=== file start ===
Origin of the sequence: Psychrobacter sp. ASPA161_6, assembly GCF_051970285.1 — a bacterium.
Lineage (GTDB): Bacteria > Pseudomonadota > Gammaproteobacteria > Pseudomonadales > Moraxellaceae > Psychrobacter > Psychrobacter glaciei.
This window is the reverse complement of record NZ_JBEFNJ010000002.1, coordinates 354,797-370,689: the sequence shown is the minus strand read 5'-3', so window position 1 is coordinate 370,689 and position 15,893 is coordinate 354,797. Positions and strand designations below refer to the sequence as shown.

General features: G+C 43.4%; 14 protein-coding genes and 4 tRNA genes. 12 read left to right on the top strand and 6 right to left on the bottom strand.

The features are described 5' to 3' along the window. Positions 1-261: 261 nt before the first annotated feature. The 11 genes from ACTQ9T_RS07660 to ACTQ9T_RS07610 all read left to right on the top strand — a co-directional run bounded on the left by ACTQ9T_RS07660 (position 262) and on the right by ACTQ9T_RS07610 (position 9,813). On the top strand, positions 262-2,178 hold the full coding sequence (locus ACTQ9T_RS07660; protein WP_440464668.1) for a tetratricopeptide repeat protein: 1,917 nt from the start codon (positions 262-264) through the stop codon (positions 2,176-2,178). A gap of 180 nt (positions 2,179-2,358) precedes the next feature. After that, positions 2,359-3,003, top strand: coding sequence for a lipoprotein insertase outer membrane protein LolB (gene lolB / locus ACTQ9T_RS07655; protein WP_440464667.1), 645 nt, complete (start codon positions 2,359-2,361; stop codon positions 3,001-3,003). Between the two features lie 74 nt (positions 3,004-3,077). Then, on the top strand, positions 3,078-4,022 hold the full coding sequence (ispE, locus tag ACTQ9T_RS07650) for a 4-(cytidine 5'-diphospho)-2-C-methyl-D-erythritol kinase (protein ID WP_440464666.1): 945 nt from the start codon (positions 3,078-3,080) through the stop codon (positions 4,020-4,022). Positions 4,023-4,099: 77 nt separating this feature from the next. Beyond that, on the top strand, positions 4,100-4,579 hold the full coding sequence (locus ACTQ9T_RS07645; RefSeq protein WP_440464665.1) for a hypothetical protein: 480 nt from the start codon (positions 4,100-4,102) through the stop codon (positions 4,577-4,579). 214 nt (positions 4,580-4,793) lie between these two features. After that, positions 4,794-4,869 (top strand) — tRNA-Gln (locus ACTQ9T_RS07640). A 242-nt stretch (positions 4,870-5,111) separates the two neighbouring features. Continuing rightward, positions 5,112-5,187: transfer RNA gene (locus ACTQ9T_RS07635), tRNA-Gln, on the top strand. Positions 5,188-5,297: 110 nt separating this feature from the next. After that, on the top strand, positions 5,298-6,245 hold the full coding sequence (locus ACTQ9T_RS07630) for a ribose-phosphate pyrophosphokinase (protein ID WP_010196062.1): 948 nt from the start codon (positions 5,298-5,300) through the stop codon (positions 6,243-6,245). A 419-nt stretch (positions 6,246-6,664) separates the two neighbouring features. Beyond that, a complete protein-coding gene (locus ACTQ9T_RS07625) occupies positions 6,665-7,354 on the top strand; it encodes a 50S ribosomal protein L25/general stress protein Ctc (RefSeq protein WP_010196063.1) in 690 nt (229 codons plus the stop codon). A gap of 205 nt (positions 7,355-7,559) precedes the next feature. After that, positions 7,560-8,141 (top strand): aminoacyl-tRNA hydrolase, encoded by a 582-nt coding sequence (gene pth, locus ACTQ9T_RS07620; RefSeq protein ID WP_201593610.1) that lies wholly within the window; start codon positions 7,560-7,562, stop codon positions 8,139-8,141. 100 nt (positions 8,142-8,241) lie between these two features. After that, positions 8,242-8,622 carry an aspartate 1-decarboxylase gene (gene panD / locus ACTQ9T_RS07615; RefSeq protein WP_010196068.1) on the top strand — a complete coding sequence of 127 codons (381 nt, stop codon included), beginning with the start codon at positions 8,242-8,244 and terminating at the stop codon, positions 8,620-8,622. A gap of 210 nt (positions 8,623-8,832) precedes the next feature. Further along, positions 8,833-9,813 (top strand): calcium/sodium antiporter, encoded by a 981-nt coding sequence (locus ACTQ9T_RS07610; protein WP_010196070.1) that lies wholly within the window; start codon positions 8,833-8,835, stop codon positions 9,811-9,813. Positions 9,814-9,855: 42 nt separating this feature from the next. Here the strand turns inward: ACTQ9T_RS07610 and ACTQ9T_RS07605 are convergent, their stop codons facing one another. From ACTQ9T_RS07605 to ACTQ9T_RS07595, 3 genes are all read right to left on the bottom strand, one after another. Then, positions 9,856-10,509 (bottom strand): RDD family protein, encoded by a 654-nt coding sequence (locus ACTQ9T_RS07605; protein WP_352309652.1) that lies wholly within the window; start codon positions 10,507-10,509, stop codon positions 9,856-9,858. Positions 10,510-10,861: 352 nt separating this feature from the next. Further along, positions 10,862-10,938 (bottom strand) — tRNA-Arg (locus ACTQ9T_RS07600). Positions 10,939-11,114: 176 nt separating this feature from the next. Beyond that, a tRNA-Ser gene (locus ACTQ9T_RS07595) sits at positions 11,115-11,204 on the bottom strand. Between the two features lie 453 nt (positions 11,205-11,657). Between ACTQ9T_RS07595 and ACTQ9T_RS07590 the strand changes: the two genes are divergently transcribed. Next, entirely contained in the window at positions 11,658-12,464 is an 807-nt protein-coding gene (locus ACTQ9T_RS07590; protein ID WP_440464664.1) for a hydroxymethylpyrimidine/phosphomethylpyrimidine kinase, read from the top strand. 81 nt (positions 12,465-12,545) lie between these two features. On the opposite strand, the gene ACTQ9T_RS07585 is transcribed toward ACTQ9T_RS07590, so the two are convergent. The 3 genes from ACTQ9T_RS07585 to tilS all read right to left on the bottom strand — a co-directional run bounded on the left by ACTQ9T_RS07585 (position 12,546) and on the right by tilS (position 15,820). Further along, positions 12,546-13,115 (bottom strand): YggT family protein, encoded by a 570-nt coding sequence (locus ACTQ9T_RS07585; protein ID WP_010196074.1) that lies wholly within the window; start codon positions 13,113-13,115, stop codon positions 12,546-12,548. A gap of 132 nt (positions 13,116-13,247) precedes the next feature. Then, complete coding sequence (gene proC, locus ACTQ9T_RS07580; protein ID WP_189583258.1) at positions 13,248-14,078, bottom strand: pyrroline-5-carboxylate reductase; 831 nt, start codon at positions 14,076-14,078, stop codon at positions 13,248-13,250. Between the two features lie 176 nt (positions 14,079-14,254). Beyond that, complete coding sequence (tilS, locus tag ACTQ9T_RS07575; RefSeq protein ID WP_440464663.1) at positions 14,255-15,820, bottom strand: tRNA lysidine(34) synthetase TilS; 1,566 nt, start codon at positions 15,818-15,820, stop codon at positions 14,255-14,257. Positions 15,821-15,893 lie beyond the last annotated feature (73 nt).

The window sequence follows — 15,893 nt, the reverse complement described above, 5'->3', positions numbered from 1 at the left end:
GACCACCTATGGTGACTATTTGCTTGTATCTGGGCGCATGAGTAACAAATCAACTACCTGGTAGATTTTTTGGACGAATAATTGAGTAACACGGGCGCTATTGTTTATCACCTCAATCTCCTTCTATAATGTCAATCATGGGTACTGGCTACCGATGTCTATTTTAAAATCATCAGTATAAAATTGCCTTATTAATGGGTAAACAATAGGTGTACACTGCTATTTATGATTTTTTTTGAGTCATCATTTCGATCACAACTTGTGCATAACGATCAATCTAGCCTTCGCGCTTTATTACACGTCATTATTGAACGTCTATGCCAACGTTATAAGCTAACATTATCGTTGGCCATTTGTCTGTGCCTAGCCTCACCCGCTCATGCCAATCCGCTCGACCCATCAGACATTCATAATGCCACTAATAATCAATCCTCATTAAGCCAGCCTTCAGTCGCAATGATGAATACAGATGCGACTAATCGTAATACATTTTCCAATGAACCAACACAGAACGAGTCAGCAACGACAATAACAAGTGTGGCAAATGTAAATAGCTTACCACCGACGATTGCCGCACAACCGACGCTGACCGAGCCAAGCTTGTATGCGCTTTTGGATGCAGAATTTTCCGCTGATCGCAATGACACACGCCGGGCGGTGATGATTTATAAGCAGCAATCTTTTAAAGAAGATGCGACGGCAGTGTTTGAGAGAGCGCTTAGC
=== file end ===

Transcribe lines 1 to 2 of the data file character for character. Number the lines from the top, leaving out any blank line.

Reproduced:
Origin of the sequence: Psychrobacter sp. ASPA161_6, assembly GCF_051970285.1 — a bacterium.
Lineage (GTDB): Bacteria > Pseudomonadota > Gammaproteobacteria > Pseudomonadales > Moraxellaceae > Psychrobacter > Psychrobacter glaciei.